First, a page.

This looks like an EmberJS bug and I guess it can be ignored - any other errors will be correctly reported (just sadly with no reliable stacktrace).

arrangedContent.addArrayObserver is not a function

Are you trying to #each over a bare JS object rather than an Ember array? e.g. instead of going:

Todos.TodosIndexRoute = Ember.Route.extend(
	model: ->
		todos: @store.find 'todo'
		feeds: @store.find 'feed'
		# ...

{{#each itemController="todo"}}


{{#each todos itemController="todo"}}

Computed model properties

An idea. Instead of:

date: DS.attr('string')
time: DS.attr('string')


datetime: DS.attr('date')
date: (->
  datetime = @get('datetime')
  moment(datetime).format('YYYY-MM-DD') unless Em.isEmpty(datetime)
time: (->
  datetime = @get('datetime')
  moment(datetime).format('HH:mm) unless Em.isEmpty(datetime)

Cannot perform operations on a Metamorph that is not in the DOM

The Error: Cannot perform operations on a Metamorph that is not in the DOM. can be caused if you have a Handlebars template using HTML comments rather than Handlebars comments. e.g.:

<!-- something
      {{#each controller}}

This should be:

{{!-- something
      {{#each controller}}

Tested with emberjs-handlebars-sanity.

Hooking to valueBinding

You can modify an existing View to handle valueBinding in any way you want:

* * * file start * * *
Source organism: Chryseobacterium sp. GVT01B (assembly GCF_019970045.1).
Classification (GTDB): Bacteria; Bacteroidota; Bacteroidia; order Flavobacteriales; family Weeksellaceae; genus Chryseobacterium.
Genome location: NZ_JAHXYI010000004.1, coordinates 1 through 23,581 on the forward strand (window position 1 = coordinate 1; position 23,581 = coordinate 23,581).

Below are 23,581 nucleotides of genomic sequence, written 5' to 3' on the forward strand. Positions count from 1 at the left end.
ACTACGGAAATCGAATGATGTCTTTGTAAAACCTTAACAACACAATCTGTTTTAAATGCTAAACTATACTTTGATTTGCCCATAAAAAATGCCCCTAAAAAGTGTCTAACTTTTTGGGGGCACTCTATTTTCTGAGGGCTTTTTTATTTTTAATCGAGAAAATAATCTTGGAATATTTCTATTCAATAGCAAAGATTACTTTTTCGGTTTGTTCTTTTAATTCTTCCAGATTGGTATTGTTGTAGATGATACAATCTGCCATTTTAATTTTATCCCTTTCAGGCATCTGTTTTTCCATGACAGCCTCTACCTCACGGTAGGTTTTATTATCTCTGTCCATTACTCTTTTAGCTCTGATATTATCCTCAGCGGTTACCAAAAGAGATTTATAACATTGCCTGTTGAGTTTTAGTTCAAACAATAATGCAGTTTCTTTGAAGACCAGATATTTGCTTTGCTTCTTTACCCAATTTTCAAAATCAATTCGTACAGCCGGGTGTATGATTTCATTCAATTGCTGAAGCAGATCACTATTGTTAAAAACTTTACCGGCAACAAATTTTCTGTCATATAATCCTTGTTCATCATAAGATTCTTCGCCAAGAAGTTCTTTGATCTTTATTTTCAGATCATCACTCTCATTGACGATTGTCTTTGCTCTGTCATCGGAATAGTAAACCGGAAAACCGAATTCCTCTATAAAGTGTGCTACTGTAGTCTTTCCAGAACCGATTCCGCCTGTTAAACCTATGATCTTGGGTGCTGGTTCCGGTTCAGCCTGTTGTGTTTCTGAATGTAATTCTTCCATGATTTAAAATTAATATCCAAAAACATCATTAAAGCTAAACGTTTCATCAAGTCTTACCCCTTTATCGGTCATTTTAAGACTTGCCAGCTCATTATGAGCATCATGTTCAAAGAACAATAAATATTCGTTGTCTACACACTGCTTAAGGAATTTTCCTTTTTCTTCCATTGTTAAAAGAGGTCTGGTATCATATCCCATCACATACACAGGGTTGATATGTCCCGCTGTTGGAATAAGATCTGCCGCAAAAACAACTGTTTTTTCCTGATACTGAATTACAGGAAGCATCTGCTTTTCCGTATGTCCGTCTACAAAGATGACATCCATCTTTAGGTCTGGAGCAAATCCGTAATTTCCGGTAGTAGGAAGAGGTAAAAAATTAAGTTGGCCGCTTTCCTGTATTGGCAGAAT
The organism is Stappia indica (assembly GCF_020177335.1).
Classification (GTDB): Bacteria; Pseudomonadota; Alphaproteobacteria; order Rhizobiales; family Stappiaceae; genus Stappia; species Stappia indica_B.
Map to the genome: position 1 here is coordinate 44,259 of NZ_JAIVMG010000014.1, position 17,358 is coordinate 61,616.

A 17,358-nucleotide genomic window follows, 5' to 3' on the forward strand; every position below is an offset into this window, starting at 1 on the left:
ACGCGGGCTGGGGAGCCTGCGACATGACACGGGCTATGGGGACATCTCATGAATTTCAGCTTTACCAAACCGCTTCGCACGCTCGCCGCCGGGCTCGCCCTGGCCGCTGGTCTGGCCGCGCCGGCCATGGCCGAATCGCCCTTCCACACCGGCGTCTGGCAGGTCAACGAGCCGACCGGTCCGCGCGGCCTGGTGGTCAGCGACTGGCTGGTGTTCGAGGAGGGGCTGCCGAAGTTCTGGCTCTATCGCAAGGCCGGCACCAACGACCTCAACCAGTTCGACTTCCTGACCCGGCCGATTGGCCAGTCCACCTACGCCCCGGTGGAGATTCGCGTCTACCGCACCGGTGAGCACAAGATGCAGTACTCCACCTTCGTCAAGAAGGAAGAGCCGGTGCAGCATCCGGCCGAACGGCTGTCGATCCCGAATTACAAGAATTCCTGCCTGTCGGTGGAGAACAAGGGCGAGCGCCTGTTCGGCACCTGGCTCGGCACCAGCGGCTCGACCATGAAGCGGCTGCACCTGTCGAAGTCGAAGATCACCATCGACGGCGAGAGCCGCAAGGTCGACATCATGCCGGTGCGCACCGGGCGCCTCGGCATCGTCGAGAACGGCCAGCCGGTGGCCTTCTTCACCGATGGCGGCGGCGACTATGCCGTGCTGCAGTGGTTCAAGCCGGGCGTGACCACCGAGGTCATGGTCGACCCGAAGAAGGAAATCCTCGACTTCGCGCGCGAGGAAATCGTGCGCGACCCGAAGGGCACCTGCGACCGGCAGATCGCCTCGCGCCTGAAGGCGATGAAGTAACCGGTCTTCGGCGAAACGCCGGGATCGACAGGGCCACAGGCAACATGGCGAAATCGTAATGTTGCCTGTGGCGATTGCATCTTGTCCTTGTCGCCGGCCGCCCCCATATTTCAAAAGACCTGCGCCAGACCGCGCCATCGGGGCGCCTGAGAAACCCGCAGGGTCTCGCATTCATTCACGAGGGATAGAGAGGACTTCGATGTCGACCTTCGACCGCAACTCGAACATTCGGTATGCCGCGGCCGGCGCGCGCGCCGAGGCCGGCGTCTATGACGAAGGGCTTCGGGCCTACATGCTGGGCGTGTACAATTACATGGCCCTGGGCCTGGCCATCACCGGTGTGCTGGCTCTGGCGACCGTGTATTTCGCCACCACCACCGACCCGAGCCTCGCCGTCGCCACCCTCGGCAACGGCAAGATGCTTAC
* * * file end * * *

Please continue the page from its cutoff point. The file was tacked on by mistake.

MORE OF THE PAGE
updateValue: (->
    # this.value is set to the date, correctly
    @$().select2 "val", @value

Prevent JQuery.ajax.error from triggering an error state in Ember

Normally if you call $.ajax() and the requests results in an error, your errorCallback will still be called, but then Ember in all its wisdom will redirect you to the error state regardless.

One way to solve this is to wrap the AJAX call in a Promise, which prevents the error state from being called - it looks like Ember assumes that a JQuery.ajax() error can reject the entire Promise within say, an afterModel callback.

App.MyAPI =
  query: (method, data, callback, errorCallback) ->

    App.MyAPI.queryPromise(method, data).then (results) ->
      # promise passed
    , (status) ->
      # promise failed

  queryPromise: (method, data) ->
    new Ember.RSVP.Promise (resolve, reject) ->

        type: "get"